FEW BANDS are as aggressively eclectic as Fishbone, thank God. This Los Angelean sextet sounds roughly like popular culture fed through a Cuisinart.
From reggae to punk to funk, from sea shanteys to ska, this band makes a point of throwing everything -- including the kitchen sink -- into its musical stew. The musical flavors they blend may not seem to go together at first, but "Fishbone," the group's debut EP, is nonetheless quite a tasty platter.
Among the reasons for this are the band's awesome stylistic fluidity, its resolute insistence on keeping things danceably energetic, and its genuinely winning sense of humor. It's the latter that seems to dominate; how else to explain the way a lugubrious sailor song could explode into the giddy goofiness of "Ugly"? But even the humor is fed by the band's far- flung musical knowlege, which allows it to agreeably warp Bizet's "Toreador Song" for "Party at Gound Zero."
No matter what tricks it plays, though, "Fishbone" maintains a breathless intensity sure to keep the listener hopping. In fact, the six songs here are practically exhausting in their buoyancy.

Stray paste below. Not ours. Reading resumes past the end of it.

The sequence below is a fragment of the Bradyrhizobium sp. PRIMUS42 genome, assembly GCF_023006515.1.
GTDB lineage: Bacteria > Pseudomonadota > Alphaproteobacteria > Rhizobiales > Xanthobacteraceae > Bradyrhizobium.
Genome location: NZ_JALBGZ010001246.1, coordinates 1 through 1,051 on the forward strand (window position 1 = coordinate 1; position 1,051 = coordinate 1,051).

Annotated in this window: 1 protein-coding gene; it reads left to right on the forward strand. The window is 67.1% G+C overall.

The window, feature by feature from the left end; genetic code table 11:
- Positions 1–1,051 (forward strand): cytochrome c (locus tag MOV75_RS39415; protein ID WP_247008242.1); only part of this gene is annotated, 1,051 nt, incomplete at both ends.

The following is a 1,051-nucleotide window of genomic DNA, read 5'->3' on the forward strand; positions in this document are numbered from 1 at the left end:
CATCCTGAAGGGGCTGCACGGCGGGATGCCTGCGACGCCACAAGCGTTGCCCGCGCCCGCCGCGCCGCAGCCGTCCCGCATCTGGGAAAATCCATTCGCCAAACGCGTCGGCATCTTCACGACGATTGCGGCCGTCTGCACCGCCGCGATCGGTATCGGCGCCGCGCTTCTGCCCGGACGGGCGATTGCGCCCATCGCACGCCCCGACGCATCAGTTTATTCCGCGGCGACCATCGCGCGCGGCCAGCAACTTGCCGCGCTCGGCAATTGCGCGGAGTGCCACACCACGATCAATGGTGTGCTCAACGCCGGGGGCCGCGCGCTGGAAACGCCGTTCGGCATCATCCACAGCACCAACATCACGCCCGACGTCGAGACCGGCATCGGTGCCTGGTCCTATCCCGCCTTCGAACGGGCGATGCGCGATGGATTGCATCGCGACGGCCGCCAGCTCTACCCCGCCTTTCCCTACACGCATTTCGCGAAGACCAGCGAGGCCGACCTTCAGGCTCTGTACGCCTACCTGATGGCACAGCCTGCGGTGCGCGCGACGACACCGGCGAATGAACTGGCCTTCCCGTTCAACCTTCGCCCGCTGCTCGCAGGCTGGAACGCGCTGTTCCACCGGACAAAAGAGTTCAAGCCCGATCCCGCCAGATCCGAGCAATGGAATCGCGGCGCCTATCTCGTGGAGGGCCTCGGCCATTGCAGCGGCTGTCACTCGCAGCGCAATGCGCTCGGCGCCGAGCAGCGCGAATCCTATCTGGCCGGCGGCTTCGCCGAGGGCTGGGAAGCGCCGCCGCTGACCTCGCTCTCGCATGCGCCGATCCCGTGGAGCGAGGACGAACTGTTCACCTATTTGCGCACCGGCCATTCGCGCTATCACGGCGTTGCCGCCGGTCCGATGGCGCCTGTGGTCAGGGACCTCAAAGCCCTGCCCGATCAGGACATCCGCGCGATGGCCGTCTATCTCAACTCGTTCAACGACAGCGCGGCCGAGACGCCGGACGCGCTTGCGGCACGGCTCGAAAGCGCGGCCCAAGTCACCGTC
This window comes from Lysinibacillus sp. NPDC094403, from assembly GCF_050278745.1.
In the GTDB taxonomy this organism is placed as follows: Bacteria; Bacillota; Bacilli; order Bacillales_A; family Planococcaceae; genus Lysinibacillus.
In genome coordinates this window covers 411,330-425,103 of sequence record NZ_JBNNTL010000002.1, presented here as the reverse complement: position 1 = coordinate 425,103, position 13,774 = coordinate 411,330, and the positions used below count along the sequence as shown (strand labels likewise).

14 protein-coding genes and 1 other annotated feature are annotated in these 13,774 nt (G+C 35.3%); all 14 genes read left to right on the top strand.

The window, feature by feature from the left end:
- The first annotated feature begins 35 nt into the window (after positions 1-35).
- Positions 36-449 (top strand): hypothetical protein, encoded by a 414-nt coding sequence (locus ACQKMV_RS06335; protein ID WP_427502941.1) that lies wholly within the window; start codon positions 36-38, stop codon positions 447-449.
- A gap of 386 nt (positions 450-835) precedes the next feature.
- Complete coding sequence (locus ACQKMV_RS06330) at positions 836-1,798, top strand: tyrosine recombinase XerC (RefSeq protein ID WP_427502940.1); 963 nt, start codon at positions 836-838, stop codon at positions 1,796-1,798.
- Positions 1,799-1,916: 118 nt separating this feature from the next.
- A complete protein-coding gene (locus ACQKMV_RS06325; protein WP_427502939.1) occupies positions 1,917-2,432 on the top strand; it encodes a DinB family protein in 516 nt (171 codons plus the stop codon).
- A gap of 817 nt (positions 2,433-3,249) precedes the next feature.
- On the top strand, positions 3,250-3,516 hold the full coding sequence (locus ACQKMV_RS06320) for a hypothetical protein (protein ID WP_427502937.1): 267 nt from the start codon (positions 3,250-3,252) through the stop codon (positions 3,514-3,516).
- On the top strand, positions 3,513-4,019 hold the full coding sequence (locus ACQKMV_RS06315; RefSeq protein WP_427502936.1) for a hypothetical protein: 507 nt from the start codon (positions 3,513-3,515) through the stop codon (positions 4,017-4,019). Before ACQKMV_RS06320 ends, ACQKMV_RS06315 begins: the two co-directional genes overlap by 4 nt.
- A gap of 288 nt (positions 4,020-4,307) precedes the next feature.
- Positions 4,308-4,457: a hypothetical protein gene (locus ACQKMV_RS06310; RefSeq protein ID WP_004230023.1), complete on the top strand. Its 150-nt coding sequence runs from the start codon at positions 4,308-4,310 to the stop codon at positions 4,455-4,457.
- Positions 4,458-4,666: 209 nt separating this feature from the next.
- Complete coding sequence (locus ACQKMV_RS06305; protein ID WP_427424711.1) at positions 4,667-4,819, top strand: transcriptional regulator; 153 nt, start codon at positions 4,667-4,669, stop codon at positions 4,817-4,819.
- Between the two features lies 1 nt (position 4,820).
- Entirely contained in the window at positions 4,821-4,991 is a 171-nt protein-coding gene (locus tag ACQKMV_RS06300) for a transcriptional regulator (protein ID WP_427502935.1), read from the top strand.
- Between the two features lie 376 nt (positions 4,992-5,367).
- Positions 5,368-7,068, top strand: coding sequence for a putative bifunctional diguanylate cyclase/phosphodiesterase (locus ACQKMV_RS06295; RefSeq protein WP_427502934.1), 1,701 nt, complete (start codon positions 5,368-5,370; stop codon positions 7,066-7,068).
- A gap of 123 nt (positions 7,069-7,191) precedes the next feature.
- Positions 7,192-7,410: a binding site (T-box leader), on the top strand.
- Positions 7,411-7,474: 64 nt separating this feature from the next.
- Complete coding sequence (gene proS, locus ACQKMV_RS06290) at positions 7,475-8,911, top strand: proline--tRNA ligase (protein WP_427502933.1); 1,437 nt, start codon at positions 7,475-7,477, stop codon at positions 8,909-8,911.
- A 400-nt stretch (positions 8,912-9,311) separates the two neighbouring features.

Blue Riddim is cooler by far. But then, that's to be expected, since this Kansas City band specializes in what the MC at Reggae Sunsplash described as "blue-eyed reggae." That's not to say Blue Riddim is in any way lightweight. As the performance captured at the Reggae Sunsplash on "Alive in Jamaica" clearly shows, this band is not easily dismissed.
In fact, Blue Riddim lays down an even heavier groove than UB40, in part because items like "Chariots of Fire" show a much greater imagination than anything UB40 has recorded. And this band isn't afraid to show its teeth, either through the snarling power of "Cuss Cuss" or the biting political satire of the EP "Nancy Goes to Moscow," which the band recorded with General Public's Ranking Roger.
FISHBONE -- "Fishbone" (Columbia B6C 40032); appearing Friday at the 9:30 Club. BLUE RIDDIM -- "Alive in Jamaica" (Flying Fish FF 325); "Nancy Goes to Moscow" (ORA 001); appearing Friday at Kilimanjaro's Heritage Hall.